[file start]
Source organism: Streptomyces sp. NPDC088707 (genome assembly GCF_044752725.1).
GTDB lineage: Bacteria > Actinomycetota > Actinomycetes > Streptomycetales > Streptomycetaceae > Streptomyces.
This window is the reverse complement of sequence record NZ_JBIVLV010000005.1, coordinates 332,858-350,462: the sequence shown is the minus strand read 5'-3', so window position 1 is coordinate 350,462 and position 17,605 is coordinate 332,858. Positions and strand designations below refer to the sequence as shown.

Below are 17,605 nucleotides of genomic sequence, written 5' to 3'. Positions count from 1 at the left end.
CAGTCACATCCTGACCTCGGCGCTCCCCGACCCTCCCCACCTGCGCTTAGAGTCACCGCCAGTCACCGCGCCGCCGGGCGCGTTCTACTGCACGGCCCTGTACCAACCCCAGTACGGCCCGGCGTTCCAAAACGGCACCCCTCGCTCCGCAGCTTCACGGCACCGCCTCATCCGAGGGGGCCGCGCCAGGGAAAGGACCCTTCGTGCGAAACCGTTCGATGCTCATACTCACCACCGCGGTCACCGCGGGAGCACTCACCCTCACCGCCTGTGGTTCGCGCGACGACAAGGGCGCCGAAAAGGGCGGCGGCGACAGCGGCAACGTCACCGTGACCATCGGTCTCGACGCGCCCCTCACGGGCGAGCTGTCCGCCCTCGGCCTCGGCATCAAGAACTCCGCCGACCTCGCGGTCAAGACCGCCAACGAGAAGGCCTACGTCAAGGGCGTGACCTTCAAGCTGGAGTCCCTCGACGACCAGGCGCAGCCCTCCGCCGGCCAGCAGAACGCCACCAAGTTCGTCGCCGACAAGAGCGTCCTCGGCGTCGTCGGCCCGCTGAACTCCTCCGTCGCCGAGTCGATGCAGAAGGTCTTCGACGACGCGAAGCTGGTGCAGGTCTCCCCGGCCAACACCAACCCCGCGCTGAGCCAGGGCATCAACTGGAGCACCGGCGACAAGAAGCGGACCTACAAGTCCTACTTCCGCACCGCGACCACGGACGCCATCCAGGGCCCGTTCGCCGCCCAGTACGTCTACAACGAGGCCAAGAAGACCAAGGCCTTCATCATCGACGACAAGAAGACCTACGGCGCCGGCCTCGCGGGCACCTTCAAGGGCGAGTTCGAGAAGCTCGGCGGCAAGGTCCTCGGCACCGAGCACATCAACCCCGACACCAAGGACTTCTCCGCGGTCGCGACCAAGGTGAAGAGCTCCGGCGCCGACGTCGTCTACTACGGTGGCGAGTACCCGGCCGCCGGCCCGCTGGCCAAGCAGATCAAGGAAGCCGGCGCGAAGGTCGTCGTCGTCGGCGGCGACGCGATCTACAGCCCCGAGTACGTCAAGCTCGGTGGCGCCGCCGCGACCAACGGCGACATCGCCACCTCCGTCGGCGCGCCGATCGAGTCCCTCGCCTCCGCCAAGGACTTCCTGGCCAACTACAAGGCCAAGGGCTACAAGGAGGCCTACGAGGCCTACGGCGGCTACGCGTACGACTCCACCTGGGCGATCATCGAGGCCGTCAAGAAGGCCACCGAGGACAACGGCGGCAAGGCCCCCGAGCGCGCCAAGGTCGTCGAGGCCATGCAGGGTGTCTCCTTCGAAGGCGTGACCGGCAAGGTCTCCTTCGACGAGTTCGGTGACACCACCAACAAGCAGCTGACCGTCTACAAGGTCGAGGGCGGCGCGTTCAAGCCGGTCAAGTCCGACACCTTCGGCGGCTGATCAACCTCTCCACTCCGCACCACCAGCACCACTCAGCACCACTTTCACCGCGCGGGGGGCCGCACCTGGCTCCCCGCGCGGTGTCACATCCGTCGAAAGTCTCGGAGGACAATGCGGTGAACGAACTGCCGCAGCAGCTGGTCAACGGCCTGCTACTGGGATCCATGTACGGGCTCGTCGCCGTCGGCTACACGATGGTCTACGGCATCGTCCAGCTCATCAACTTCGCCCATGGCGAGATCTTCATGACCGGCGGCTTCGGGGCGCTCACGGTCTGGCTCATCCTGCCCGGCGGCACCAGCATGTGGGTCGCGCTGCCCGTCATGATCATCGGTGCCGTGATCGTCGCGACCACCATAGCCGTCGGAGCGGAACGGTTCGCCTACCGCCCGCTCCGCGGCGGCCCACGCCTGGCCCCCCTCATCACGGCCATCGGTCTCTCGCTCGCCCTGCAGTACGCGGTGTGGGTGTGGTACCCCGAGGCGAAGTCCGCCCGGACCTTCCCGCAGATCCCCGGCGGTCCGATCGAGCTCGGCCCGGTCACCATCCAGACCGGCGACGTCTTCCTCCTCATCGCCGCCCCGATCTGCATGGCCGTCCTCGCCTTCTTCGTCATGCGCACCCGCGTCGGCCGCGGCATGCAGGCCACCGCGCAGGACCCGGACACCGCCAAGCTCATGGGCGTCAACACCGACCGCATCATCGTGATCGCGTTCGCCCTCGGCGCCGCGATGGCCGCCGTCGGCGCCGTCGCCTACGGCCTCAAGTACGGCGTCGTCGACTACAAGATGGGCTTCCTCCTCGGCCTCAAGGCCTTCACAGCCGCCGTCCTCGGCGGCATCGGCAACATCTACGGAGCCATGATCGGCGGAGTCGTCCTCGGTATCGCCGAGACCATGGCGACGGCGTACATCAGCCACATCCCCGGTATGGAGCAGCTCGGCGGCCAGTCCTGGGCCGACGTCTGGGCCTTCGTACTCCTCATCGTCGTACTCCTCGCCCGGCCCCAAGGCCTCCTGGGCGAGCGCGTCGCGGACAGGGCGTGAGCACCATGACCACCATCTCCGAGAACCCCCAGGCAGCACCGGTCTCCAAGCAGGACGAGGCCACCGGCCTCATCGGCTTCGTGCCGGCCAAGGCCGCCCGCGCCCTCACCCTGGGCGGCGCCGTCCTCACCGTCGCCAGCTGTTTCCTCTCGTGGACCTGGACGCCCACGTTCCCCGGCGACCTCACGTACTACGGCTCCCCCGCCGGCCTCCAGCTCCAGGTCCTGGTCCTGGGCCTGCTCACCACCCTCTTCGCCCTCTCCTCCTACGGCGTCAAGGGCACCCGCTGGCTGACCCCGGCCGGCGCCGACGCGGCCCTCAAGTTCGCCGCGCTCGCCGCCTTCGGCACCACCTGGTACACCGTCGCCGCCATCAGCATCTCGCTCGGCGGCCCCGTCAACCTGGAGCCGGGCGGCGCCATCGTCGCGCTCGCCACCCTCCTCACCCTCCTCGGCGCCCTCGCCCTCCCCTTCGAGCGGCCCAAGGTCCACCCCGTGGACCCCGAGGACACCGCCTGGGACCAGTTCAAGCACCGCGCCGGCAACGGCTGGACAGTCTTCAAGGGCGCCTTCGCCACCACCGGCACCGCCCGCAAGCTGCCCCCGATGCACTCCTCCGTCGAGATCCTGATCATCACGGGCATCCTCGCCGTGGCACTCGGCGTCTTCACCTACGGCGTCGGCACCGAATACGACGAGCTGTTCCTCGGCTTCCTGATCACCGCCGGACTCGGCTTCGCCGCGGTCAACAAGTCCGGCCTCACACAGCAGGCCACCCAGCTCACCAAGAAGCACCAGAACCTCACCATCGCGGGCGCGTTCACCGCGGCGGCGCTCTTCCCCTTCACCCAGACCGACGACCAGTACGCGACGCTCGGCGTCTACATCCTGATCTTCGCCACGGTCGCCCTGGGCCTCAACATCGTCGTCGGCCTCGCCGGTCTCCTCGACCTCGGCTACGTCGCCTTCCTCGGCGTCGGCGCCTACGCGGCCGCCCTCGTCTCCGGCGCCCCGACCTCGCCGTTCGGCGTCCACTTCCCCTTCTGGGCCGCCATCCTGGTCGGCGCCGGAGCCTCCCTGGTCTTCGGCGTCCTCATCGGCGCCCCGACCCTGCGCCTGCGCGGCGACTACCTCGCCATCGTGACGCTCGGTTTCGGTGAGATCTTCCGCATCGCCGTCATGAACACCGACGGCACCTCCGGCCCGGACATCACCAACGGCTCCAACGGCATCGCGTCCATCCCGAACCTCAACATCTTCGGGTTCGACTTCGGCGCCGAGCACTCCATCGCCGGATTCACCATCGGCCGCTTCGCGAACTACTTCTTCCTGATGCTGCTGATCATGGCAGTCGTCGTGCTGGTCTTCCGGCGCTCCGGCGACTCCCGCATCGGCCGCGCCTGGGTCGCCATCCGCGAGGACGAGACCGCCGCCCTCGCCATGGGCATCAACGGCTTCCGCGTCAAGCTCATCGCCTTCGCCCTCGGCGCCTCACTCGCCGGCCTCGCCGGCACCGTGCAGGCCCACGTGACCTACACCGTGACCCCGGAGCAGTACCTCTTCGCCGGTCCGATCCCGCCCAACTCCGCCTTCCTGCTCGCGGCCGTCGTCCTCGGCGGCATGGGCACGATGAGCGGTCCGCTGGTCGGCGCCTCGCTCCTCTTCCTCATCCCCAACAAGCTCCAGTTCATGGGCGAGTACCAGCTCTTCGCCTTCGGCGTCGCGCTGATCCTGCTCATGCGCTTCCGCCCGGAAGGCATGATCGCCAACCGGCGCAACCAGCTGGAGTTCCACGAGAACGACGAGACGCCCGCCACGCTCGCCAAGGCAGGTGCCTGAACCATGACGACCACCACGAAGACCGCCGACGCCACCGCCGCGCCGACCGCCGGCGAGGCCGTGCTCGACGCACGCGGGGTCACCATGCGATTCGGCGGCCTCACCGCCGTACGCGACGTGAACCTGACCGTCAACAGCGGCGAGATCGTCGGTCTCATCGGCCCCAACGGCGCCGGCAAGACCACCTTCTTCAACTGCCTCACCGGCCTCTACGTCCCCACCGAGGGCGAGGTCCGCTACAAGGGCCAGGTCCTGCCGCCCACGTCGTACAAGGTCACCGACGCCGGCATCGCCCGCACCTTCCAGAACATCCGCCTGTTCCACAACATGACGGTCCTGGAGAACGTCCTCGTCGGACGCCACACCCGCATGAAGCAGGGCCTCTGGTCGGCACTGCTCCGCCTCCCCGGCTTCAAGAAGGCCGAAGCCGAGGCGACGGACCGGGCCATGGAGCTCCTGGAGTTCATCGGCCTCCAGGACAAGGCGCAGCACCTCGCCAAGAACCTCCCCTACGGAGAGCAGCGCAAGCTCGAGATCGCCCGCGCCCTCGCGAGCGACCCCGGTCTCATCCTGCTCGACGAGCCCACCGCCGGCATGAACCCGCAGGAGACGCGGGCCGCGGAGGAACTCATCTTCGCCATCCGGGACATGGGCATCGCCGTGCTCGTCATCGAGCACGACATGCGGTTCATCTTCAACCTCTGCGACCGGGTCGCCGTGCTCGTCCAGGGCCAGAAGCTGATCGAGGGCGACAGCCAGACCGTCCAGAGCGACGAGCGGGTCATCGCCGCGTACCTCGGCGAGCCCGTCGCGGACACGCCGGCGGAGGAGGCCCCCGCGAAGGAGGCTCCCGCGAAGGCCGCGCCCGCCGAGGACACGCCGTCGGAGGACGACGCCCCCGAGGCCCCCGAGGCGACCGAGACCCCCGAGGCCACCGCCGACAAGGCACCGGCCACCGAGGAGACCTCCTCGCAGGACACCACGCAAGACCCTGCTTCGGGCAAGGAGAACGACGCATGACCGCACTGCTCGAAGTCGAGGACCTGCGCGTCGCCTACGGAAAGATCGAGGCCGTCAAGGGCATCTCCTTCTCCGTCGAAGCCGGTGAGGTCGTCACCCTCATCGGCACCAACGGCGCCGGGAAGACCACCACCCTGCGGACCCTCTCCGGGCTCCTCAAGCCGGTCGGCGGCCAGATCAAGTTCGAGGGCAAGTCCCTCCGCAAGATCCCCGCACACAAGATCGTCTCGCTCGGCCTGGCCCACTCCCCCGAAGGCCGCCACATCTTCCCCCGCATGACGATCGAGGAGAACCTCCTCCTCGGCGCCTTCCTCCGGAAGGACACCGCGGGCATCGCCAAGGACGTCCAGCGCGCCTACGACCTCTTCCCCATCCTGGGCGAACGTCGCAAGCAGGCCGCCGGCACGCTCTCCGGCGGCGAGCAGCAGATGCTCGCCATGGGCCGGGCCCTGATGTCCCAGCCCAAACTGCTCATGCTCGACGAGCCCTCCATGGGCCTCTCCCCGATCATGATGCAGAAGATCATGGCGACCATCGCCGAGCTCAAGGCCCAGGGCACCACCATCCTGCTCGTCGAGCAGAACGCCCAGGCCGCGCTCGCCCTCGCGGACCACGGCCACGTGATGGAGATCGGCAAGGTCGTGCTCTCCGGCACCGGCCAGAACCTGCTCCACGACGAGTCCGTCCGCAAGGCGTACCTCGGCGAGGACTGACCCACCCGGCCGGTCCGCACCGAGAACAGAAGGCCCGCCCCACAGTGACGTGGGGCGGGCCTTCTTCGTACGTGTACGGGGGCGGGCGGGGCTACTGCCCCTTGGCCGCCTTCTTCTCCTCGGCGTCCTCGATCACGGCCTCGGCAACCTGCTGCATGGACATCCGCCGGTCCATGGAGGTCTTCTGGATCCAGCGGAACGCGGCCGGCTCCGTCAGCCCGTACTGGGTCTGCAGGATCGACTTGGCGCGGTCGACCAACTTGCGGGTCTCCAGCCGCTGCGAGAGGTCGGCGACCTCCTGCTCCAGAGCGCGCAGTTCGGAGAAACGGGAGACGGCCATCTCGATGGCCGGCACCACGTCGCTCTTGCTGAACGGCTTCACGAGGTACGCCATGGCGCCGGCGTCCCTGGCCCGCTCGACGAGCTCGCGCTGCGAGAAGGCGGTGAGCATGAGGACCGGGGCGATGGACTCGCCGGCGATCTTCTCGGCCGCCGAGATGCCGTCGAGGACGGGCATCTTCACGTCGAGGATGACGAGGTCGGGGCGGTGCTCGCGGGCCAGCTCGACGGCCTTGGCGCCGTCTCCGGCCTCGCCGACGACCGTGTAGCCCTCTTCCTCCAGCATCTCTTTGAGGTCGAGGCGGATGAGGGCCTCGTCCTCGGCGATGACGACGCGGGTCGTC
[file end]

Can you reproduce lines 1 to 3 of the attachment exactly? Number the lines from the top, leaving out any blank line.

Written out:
Source organism: Streptomyces sp. NPDC088707 (genome assembly GCF_044752725.1).
GTDB lineage: Bacteria > Actinomycetota > Actinomycetes > Streptomycetales > Streptomycetaceae > Streptomyces.
This window is the reverse complement of sequence record NZ_JBIVLV010000005.1, coordinates 332,858-350,462: the sequence shown is the minus strand read 5'-3', so window position 1 is coordinate 350,462 and position 17,605 is coordinate 332,858. Positions and strand designations below refer to the sequence as shown.